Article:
KEESEEKOOSE FIRST NATION — Orange Shirt Day, and its slogan “Every child matters,” were highlighted on Sept. 29 during a traditional mini powwow held at Keeseekoose Chiefs Education Centre.
Held the day prior to Sept. 30, the National Day for Truth and Reconciliation, colloquially known as Orange Shirt Day, it is a Canadian statutory holiday to recognize the legacy of the Canadian Indian residential school system.
The National Day for Truth and Reconciliation was first established as an observance in 2013, as part of an effort to promote awareness and education of the residential school system and the impact it has had on Indigenous communities for over a century, says information regarding Orange Shirt Day. The impact of the residential school system has been recognized as a cultural genocide.
The use of an orange shirt as a symbol was inspired by the accounts of Phyllis Webstad, whose personal clothing, including a new orange shirt, was taken from her during her first day of residential schooling, and never returned, the information said. The orange shirt is thus used as a symbol of the forced assimilation of Indigenous children that the residential school system enforced.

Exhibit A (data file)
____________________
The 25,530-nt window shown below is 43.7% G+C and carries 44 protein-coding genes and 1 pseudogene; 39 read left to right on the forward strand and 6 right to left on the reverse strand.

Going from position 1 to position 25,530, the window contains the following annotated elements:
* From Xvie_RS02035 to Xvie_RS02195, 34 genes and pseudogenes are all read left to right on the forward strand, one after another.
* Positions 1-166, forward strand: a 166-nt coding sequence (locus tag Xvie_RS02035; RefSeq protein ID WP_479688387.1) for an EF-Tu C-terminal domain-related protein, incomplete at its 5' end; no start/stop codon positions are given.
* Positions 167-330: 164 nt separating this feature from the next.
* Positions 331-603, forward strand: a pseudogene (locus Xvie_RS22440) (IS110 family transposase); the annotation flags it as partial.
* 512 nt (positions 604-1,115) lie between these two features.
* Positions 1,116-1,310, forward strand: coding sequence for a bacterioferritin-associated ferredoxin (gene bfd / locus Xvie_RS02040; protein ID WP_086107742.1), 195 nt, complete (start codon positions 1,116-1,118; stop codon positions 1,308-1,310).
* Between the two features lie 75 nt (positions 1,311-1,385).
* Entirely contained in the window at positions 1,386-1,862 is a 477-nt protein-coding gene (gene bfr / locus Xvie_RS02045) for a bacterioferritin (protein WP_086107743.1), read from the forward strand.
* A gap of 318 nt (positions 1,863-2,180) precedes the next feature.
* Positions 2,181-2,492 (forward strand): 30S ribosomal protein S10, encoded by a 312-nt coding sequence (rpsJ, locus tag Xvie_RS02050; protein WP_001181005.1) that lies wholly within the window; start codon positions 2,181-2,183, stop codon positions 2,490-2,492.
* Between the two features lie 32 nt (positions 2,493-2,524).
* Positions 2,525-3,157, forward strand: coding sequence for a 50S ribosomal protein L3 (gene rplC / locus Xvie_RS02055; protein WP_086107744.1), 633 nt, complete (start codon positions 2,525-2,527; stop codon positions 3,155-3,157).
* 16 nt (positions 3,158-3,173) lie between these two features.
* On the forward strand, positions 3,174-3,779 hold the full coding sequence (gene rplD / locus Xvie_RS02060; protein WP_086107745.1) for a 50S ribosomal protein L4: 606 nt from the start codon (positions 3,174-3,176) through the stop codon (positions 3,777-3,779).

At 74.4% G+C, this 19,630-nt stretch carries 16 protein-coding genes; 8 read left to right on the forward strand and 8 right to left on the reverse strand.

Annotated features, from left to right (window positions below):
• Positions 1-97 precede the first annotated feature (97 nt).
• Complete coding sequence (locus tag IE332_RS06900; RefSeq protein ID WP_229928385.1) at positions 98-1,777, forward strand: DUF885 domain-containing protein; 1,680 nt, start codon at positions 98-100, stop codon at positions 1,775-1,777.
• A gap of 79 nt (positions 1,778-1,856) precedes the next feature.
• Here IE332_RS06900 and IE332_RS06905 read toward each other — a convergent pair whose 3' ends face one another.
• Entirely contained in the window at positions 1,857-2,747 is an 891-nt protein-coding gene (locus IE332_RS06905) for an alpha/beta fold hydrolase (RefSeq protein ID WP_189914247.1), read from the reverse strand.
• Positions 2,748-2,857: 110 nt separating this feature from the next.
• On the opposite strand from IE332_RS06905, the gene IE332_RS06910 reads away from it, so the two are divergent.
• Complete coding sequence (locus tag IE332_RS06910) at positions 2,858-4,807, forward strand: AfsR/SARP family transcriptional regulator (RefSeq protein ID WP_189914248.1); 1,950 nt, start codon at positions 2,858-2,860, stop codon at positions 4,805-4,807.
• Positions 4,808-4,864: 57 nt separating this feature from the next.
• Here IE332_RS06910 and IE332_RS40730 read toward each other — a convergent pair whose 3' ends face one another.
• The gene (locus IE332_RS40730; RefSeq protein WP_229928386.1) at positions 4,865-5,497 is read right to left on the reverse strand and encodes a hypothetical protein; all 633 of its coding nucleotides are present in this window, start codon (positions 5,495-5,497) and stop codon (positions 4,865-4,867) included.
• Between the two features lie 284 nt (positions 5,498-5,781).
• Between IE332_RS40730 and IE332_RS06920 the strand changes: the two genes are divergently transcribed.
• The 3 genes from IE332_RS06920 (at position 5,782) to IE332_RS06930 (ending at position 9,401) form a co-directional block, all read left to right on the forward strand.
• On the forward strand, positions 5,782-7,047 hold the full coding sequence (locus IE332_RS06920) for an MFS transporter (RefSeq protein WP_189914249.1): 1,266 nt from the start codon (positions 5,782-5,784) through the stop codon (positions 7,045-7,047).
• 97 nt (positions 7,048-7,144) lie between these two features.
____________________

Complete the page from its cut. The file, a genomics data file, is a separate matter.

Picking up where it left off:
The day was elevated to a statutory holiday by the Parliament of Canada in 2021, in light of the revelations of over 1,000 unmarked graves near former residential school sites, it said.
Robert Severight of Cote First Nation was the emcee for the powwow, which after an opening prayer, began with the grand entry led by Keeseekoose Chief Lee Kitchemonia.
At least two drum groups, the Crazy Bear group and Crow Singers, performed for the powwow after a tribute to First Nation veterans.
Powwow dancers and students and teachers from Kamsack Comprehensive Institute and Victoria School were welcomed by Crystal Whitehawk, the principal, who remarked that many of those attending were wearing orange T-shirts in recognition of Orange Shirt Day.
“Truth and reconciliation acknowledges what we went through, and the treatment we experienced,” Whitehawk said. “Today, we’re glad that Canada has started to acknowledge what our people went through.